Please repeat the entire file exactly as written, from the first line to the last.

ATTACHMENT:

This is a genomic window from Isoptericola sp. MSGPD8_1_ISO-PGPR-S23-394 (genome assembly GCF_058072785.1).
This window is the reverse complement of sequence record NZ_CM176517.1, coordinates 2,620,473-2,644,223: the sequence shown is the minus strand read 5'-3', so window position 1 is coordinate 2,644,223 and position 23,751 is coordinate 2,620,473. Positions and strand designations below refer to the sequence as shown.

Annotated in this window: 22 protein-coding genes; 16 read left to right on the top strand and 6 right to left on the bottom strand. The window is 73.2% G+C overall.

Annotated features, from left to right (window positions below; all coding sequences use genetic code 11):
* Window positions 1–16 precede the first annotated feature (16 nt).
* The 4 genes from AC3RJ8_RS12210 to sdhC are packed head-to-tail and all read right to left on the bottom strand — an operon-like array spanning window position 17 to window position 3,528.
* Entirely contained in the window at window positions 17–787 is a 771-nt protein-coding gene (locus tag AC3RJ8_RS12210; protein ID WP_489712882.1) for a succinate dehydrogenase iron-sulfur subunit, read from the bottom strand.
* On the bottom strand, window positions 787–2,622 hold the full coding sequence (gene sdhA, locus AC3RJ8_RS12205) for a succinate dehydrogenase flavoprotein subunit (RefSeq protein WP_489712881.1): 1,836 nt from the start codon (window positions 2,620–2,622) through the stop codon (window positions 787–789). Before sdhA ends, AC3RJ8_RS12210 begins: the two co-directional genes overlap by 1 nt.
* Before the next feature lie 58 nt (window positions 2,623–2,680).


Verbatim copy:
This is a genomic window from Isoptericola sp. MSGPD8_1_ISO-PGPR-S23-394 (genome assembly GCF_058072785.1).
This window is the reverse complement of sequence record NZ_CM176517.1, coordinates 2,620,473-2,644,223: the sequence shown is the minus strand read 5'-3', so window position 1 is coordinate 2,644,223 and position 23,751 is coordinate 2,620,473. Positions and strand designations below refer to the sequence as shown.

Annotated in this window: 22 protein-coding genes; 16 read left to right on the top strand and 6 right to left on the bottom strand. The window is 73.2% G+C overall.

Annotated features, from left to right (window positions below; all coding sequences use genetic code 11):
* Window positions 1–16 precede the first annotated feature (16 nt).
* The 4 genes from AC3RJ8_RS12210 to sdhC are packed head-to-tail and all read right to left on the bottom strand — an operon-like array spanning window position 17 to window position 3,528.
* Entirely contained in the window at window positions 17–787 is a 771-nt protein-coding gene (locus tag AC3RJ8_RS12210; protein ID WP_489712882.1) for a succinate dehydrogenase iron-sulfur subunit, read from the bottom strand.
* On the bottom strand, window positions 787–2,622 hold the full coding sequence (gene sdhA, locus AC3RJ8_RS12205) for a succinate dehydrogenase flavoprotein subunit (RefSeq protein WP_489712881.1): 1,836 nt from the start codon (window positions 2,620–2,622) through the stop codon (window positions 787–789). Before sdhA ends, AC3RJ8_RS12210 begins: the two co-directional genes overlap by 1 nt.
* Before the next feature lie 58 nt (window positions 2,623–2,680).